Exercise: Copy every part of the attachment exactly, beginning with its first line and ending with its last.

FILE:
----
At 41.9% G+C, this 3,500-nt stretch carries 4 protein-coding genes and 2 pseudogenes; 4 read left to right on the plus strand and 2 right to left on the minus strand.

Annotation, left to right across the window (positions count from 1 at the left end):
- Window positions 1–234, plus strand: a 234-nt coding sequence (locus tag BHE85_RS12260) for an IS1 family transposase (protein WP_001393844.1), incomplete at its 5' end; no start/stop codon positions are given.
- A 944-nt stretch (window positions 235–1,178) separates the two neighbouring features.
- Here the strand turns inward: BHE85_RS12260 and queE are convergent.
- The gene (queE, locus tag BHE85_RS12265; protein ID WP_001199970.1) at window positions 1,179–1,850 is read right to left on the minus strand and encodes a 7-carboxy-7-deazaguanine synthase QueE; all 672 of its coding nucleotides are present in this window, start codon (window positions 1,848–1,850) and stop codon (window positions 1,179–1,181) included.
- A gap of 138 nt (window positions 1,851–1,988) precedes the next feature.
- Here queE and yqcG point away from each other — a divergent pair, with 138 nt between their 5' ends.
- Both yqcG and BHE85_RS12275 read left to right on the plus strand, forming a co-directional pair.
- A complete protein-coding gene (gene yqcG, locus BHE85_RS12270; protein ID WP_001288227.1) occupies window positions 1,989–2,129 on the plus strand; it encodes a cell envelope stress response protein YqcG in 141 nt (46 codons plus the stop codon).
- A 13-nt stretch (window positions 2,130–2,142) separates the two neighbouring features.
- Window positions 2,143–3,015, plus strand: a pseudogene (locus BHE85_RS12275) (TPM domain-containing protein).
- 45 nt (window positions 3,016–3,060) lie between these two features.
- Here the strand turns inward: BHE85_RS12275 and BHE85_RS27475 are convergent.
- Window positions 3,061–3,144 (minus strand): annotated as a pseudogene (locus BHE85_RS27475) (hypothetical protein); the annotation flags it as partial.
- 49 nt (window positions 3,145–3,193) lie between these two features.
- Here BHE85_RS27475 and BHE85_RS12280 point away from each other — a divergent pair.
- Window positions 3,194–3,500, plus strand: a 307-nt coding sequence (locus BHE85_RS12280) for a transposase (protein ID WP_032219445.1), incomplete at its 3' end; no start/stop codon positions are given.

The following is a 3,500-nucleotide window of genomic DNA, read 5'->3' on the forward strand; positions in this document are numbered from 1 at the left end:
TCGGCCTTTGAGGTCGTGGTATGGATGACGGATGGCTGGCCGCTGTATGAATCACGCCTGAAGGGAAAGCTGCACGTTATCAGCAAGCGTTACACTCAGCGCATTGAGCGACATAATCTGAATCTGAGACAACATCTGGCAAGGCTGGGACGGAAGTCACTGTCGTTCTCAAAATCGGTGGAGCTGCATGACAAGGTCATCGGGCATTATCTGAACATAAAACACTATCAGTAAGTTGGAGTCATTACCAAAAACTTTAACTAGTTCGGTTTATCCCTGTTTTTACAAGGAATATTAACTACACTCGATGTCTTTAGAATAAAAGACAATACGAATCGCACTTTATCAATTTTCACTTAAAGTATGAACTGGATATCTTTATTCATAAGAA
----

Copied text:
At 41.9% G+C, this 3,500-nt stretch carries 4 protein-coding genes and 2 pseudogenes; 4 read left to right on the plus strand and 2 right to left on the minus strand.

Annotation, left to right across the window (positions count from 1 at the left end):
- Window positions 1–234, plus strand: a 234-nt coding sequence (locus tag BHE85_RS12260) for an IS1 family transposase (protein WP_001393844.1), incomplete at its 5' end; no start/stop codon positions are given.
- A 944-nt stretch (window positions 235–1,178) separates the two neighbouring features.
- Here the strand turns inward: BHE85_RS12260 and queE are convergent.
- The gene (queE, locus tag BHE85_RS12265; protein ID WP_001199970.1) at window positions 1,179–1,850 is read right to left on the minus strand and encodes a 7-carboxy-7-deazaguanine synthase QueE; all 672 of its coding nucleotides are present in this window, start codon (window positions 1,848–1,850) and stop codon (window positions 1,179–1,181) included.
- A gap of 138 nt (window positions 1,851–1,988) precedes the next feature.
- Here queE and yqcG point away from each other — a divergent pair, with 138 nt between their 5' ends.
- Both yqcG and BHE85_RS12275 read left to right on the plus strand, forming a co-directional pair.
- A complete protein-coding gene (gene yqcG, locus BHE85_RS12270; protein ID WP_001288227.1) occupies window positions 1,989–2,129 on the plus strand; it encodes a cell envelope stress response protein YqcG in 141 nt (46 codons plus the stop codon).
- A 13-nt stretch (window positions 2,130–2,142) separates the two neighbouring features.
- Window positions 2,143–3,015, plus strand: a pseudogene (locus BHE85_RS12275) (TPM domain-containing protein).
- 45 nt (window positions 3,016–3,060) lie between these two features.
- Here the strand turns inward: BHE85_RS12275 and BHE85_RS27475 are convergent.
- Window positions 3,061–3,144 (minus strand): annotated as a pseudogene (locus BHE85_RS27475) (hypothetical protein); the annotation flags it as partial.
- 49 nt (window positions 3,145–3,193) lie between these two features.
- Here BHE85_RS27475 and BHE85_RS12280 point away from each other — a divergent pair.
- Window positions 3,194–3,500, plus strand: a 307-nt coding sequence (locus BHE85_RS12280) for a transposase (protein ID WP_032219445.1), incomplete at its 3' end; no start/stop codon positions are given.

The following is a 3,500-nucleotide window of genomic DNA, read 5'->3' on the forward strand; positions in this document are numbered from 1 at the left end:
TCGGCCTTTGAGGTCGTGGTATGGATGACGGATGGCTGGCCGCTGTATGAATCACGCCTGAAGGGAAAGCTGCACGTTATCAGCAAGCGTTACACTCAGCGCATTGAGCGACATAATCTGAATCTGAGACAACATCTGGCAAGGCTGGGACGGAAGTCACTGTCGTTCTCAAAATCGGTGGAGCTGCATGACAAGGTCATCGGGCATTATCTGAACATAAAACACTATCAGTAAGTTGGAGTCATTACCAAAAACTTTAACTAGTTCGGTTTATCCCTGTTTTTACAAGGAATATTAACTACACTCGATGTCTTTAGAATAAAAGACAATACGAATCGCACTTTATCAATTTTCACTTAAAGTATGAACTGGATATCTTTATTCATAAGAA